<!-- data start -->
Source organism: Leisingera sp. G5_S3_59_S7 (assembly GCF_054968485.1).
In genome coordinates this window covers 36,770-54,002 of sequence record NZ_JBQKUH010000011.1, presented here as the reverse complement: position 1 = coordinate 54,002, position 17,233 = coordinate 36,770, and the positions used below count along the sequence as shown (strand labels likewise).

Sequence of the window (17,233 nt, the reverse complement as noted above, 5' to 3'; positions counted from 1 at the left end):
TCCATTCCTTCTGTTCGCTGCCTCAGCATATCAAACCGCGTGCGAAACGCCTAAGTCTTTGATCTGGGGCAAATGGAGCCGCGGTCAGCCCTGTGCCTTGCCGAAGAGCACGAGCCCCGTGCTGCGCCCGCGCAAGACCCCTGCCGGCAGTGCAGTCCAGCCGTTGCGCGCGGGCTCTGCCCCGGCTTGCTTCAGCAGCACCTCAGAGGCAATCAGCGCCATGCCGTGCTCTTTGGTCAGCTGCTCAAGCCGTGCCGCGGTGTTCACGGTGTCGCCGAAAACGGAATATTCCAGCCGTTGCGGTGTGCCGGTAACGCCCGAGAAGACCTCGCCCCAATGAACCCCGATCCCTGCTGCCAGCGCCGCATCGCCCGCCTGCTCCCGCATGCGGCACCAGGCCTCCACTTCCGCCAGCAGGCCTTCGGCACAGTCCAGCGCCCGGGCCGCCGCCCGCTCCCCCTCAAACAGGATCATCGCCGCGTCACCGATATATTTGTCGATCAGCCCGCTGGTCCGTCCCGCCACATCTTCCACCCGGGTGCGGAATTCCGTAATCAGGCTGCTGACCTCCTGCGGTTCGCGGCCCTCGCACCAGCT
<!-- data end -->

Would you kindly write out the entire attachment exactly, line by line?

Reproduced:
Source organism: Leisingera sp. G5_S3_59_S7 (assembly GCF_054968485.1).
In genome coordinates this window covers 36,770-54,002 of sequence record NZ_JBQKUH010000011.1, presented here as the reverse complement: position 1 = coordinate 54,002, position 17,233 = coordinate 36,770, and the positions used below count along the sequence as shown (strand labels likewise).

Sequence of the window (17,233 nt, the reverse complement as noted above, 5' to 3'; positions counted from 1 at the left end):
TCCATTCCTTCTGTTCGCTGCCTCAGCATATCAAACCGCGTGCGAAACGCCTAAGTCTTTGATCTGGGGCAAATGGAGCCGCGGTCAGCCCTGTGCCTTGCCGAAGAGCACGAGCCCCGTGCTGCGCCCGCGCAAGACCCCTGCCGGCAGTGCAGTCCAGCCGTTGCGCGCGGGCTCTGCCCCGGCTTGCTTCAGCAGCACCTCAGAGGCAATCAGCGCCATGCCGTGCTCTTTGGTCAGCTGCTCAAGCCGTGCCGCGGTGTTCACGGTGTCGCCGAAAACGGAATATTCCAGCCGTTGCGGTGTGCCGGTAACGCCCGAGAAGACCTCGCCCCAATGAACCCCGATCCCTGCTGCCAGCGCCGCATCGCCCGCCTGCTCCCGCATGCGGCACCAGGCCTCCACTTCCGCCAGCAGGCCTTCGGCACAGTCCAGCGCCCGGGCCGCCGCCCGCTCCCCCTCAAACAGGATCATCGCCGCGTCACCGATATATTTGTCGATCAGCCCGCTGGTCCGTCCCGCCACATCTTCCACCCGGGTGCGGAATTCCGTAATCAGGCTGCTGACCTCCTGCGGTTCGCGGCCCTCGCACCAGCT